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[email protected] | 21May2015 | Will Zuzak

In Memoriam: Danylo Shumuk (1914.12.30 - 2004.05.21) died in Krasnoarmiisk

Eleven years ago today 21May2004 a microcosm of Ukraine passed away in Krasnoarmiisk, Ukraine. The life experiences of Danylo Shumuk encompass most of the burning issues that have bedeviled Ukraine and Ukrainians for the past 101 years. Dubbed the “eternal prisoner” by Amnesty International, he spent 42 years of his life in prisons, Gulag camps and exile.

In the 1930’s Danylo Shumuk was incarcerated by the Polish authorities for his Communist activities. (He did not believe the 1932-33 Holodomor rumours emanating from Soviet-controlled Ukraine.)

Shortly after the Germans attacked the Soviet Union on 22Jun1941, his “unarmed” battalion was captured by the Germans and he became one of the 1.5 million Soviet POW’s destined to be starved to death. Fortunately, he escaped and joined the UPA, where he witnessed the “ethnic cleansing” of Polish villages in the Volhynia region in 1943. He was captured by the NKVD in 1944, but his death sentence was commuted to 20 years imprisonment in the Gulags. After the death of Stalin in 1953, he was prematurely released on 20Aug1956. However, in 1957 he was re-arrested and sentenced to 10 years in the Gulags until 1967.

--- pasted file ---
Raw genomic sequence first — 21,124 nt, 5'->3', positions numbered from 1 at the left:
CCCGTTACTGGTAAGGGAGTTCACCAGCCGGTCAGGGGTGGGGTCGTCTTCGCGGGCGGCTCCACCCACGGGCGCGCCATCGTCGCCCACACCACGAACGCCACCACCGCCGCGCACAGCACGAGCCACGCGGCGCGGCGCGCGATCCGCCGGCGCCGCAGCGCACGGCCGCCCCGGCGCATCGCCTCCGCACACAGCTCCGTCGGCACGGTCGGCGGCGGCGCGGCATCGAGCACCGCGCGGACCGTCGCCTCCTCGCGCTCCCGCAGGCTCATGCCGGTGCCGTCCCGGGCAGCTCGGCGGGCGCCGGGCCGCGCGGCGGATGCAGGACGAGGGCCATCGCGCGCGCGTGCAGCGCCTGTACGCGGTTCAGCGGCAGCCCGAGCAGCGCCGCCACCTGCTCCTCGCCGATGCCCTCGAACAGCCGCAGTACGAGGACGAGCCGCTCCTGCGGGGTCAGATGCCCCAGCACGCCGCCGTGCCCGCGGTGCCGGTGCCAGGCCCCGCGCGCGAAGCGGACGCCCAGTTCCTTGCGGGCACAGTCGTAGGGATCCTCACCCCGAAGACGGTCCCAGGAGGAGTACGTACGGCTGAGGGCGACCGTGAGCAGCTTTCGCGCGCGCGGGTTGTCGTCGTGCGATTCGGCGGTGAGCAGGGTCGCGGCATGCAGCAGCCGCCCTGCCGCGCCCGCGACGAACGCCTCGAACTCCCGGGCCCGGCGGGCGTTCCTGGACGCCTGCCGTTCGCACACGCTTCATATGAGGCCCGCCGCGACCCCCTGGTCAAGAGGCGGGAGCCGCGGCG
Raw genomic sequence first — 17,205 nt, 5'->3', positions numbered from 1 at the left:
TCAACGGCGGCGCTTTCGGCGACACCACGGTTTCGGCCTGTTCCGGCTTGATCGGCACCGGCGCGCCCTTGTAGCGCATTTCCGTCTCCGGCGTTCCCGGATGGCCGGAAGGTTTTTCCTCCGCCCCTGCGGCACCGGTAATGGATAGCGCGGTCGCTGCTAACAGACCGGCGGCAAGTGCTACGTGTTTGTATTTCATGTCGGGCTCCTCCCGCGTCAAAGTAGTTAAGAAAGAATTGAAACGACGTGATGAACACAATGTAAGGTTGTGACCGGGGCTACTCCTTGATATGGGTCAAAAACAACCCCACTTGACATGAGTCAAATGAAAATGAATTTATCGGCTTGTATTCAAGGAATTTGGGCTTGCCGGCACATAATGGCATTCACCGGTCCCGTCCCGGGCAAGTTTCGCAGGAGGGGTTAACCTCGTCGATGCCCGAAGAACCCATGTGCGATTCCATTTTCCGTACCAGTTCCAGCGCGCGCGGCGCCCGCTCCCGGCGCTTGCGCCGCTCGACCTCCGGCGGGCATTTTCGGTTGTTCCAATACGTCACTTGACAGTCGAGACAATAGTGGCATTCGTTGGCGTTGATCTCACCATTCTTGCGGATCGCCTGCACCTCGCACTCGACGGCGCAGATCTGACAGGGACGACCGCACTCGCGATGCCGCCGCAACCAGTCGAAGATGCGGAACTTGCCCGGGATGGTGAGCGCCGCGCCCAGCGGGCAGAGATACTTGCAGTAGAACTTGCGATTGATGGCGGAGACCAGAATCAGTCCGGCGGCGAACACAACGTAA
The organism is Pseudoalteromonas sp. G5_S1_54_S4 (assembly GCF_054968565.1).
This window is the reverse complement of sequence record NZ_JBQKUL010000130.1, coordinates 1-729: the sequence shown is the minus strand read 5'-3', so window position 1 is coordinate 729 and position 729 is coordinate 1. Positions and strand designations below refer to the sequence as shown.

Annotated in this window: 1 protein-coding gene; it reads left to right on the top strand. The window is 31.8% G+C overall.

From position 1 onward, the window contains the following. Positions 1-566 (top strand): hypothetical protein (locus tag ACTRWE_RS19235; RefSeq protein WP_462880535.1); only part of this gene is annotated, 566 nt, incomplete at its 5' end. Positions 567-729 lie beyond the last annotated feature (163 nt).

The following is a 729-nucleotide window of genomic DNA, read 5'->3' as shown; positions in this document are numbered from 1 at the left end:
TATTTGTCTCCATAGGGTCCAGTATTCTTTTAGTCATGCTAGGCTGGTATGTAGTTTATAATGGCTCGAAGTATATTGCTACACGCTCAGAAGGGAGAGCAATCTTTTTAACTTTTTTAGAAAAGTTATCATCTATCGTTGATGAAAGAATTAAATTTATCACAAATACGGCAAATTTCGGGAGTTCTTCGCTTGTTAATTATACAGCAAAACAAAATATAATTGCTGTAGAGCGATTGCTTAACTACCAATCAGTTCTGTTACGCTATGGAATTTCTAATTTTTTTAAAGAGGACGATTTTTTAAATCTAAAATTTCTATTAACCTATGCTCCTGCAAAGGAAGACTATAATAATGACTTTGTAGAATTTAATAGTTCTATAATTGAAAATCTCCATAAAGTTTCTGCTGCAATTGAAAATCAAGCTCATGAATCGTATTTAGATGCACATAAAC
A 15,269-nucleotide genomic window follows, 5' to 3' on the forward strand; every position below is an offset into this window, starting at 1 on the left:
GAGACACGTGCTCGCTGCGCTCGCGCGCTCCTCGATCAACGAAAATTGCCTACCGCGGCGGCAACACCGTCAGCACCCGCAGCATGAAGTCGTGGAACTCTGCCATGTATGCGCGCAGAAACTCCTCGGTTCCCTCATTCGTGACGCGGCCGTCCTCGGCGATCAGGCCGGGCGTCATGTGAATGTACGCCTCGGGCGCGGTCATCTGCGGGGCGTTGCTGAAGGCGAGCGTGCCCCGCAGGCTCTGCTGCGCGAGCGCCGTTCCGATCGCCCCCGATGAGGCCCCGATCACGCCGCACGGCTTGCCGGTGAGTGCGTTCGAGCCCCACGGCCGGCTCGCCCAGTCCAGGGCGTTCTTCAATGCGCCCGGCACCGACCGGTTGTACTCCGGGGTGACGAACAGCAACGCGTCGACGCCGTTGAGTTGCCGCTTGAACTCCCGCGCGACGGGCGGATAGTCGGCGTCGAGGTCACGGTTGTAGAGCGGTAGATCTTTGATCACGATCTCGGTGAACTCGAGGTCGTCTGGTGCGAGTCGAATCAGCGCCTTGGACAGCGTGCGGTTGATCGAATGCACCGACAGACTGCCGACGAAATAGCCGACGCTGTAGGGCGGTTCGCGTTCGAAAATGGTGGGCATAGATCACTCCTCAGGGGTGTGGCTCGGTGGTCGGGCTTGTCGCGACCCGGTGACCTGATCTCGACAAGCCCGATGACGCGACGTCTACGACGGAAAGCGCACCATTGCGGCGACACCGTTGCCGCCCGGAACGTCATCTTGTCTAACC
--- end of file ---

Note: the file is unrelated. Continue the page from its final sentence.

Because of his interaction with the “shestydesyatnyky” -- the 1960’s Ukrainian dissidents -- Danylo Shumuk was again arrested on 14Jan1972 and sentenced to 10 years in the Gulags, followed by 5 years in exile. During this time his nephew, Ivan Shumuk of Vernon, BC, initiated an international campaign to have him released and allow him to emigrate to Canada.

A short overview of his arrival in Canada on 23May1987 and my interaction with him is archived on my website at

As Ukraine is fighting the Russian military in the Donbas for its very existence in 2015, it is symbolically relevant that Danylo Shumuk died and is presumably buried in Krasnoarmiisk on Ukrainian-controlled territory some 30 km west from the Russian-controlled strongholds of Donetsk and Horlivka. A “moleben” by Ukrainian ATO participants at his gravesite would be a fitting tribute to the life of Danylo Shumuk.

Respectfully submitted
Will Zuzak; 2015.05.21

[This article shall be archived at
http://www.willzuzak.ca/tp/wllzzk/zuzak20150521ShumukMemoriam.html .]